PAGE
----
Generation of Error Message Containing Sensitive Information
The product generates an error message that includes sensitive information about its environment, users, or associated data.
The sensitive information may be valuable information on its own (such as a password), or it may be useful for launching other, more serious attacks. The error message may be created in different ways:
self-generated: the source code explicitly constructs the error message and delivers it
externally-generated: the external environment, such as a language interpreter, handles the error and constructs its own message, whose contents are not under direct control by the programmer
An attacker may use the contents of error messages to help launch another, more focused attack. For example, an attempt to exploit a path traversal weakness (CWE-22) might yield the full pathname of the installed application. In turn, this could be used to select the proper number of ".." sequences to navigate to the targeted file. An attack using SQL injection (CWE-89) might not initially succeed, but an error message could reveal the malformed query, which would expose query logic and possibly even passwords or other sensitive information used within the query.
The following examples help to illustrate the nature of this weakness and describe methods or techniques which can be used to mitigate the risk.
Note that the examples here are by no means exhaustive and any given weakness may have many subtle varieties, each of which may require different detection methods or runtime controls.
In the following example, sensitive information might be printed depending on the exception that occurs.
If an exception related to SQL is handled by the catch, then the output might contain sensitive information such as SQL query structure or private information. If this output is redirected to a web user, this may represent a security problem.
This code tries to open a database connection, and prints any exceptions that occur.
If an exception occurs, the printed message exposes the location of the configuration file the script is using. An attacker can use this information to target the configuration file (perhaps exploiting a Path Traversal weakness). If the file can be read, the attacker could gain credentials for accessing the database. The attacker may also be able to replace the file with a malicious one, causing the application to use an arbitrary database.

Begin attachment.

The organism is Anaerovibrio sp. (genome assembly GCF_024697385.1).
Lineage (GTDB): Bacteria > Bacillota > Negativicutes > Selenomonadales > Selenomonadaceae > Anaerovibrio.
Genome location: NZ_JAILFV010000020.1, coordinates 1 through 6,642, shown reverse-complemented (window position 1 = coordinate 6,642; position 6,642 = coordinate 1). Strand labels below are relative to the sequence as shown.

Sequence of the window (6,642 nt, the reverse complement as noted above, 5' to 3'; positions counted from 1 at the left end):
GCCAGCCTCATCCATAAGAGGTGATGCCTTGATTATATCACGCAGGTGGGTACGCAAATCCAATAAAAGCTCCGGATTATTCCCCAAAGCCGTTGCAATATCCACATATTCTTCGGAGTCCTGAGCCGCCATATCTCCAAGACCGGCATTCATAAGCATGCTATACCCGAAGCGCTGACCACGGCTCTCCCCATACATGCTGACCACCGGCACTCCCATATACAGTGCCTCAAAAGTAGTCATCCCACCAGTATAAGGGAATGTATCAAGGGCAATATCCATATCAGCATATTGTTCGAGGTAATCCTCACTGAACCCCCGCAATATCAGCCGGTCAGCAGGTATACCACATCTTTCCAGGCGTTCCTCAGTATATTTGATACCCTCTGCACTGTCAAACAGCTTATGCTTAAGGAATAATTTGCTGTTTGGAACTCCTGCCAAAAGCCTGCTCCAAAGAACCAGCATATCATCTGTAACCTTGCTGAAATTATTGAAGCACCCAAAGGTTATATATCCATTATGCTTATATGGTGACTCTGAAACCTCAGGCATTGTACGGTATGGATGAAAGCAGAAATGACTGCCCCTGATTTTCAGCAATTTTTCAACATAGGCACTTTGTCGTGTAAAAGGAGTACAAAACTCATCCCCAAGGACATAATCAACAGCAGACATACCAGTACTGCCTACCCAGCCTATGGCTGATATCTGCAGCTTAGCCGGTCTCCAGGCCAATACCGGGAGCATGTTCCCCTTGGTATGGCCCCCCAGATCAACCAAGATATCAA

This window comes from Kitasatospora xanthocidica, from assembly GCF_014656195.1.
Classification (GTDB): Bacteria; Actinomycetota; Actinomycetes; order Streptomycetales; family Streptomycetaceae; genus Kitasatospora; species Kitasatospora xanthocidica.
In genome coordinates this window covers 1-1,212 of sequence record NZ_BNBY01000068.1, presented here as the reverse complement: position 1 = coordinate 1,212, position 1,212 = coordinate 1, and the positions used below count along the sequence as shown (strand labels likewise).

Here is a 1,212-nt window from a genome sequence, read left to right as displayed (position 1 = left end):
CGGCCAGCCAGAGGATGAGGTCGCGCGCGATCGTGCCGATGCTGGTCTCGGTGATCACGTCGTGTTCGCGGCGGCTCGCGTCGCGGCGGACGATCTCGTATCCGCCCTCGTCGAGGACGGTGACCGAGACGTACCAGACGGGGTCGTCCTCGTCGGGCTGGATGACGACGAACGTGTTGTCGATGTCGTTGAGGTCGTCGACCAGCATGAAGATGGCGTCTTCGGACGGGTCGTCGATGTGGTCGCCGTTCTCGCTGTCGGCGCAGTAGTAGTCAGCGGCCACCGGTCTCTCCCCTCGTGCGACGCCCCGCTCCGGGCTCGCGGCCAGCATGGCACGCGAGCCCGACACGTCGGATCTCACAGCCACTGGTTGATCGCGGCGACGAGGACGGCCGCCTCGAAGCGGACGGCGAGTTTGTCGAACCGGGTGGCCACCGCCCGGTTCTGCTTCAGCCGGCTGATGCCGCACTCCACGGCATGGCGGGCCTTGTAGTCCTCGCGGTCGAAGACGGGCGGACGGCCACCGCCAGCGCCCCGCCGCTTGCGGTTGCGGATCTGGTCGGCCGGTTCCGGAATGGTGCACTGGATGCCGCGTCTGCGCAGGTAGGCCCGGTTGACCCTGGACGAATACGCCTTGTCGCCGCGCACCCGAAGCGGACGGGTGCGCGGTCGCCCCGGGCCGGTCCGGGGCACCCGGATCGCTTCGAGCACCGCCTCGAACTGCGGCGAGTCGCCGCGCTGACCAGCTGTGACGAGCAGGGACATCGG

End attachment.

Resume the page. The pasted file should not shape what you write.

The following code generates an error message that leaks the full pathname of the configuration file.
If this code is running on a server, such as a web application, then the person making the request should not know what the full pathname of the configuration directory is. By submitting a username that does not produce a $file that exists, an attacker could get this pathname. It could then be used to exploit path traversal or symbolic link following problems that may exist elsewhere in the application.
In the example below, the method getUserBankAccount retrieves a bank account object from a database using the supplied username and account number to query the database. If an SQLException is raised when querying the database, an error message is created and output to a log file.
The error message that is created includes information about the database query that may contain sensitive information about the database or query logic. In this case, the error message will expose the table name and column names used in the database. This data could be used to simplify other attacks, such as SQL injection (CWE-89) to directly access the database.
Weaknesses in this category are related to sensitive information exposure.
Weaknesses in this category are related to the A04 "Insecure Design" category in the OWASP Top Ten 2021.
Weaknesses in this category are related to the A6 category in the OWASP Top Ten 2017.
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